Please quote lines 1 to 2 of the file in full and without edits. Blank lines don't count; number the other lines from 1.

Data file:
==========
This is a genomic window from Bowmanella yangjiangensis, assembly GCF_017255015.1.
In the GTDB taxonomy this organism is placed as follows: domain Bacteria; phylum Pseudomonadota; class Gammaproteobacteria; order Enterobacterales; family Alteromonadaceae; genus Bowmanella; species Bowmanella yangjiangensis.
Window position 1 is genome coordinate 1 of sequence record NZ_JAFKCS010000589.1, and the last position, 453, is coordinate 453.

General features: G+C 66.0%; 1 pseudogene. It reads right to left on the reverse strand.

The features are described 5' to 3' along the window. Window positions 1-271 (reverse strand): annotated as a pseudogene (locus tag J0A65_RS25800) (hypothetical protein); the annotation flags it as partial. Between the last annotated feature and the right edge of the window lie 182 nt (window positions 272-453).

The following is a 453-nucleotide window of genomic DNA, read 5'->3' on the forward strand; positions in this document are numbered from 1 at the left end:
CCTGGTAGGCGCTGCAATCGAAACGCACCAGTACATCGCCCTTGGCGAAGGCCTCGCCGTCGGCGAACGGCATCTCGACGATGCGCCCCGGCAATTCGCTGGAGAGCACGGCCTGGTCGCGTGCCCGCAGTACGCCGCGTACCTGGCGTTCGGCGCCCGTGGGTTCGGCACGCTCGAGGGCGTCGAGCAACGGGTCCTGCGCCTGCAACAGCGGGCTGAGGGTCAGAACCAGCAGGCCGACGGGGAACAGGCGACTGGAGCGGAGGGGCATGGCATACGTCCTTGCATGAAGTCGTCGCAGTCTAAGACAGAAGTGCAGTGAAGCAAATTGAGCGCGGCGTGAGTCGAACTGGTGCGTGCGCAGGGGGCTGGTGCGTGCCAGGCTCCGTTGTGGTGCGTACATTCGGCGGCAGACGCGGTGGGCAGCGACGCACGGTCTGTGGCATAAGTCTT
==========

This is a genomic window from Bowmanella yangjiangensis, assembly GCF_017255015.1.
In the GTDB taxonomy this organism is placed as follows: domain Bacteria; phylum Pseudomonadota; class Gammaproteobacteria; order Enterobacterales; family Alteromonadaceae; genus Bowmanella; species Bowmanella yangjiangensis.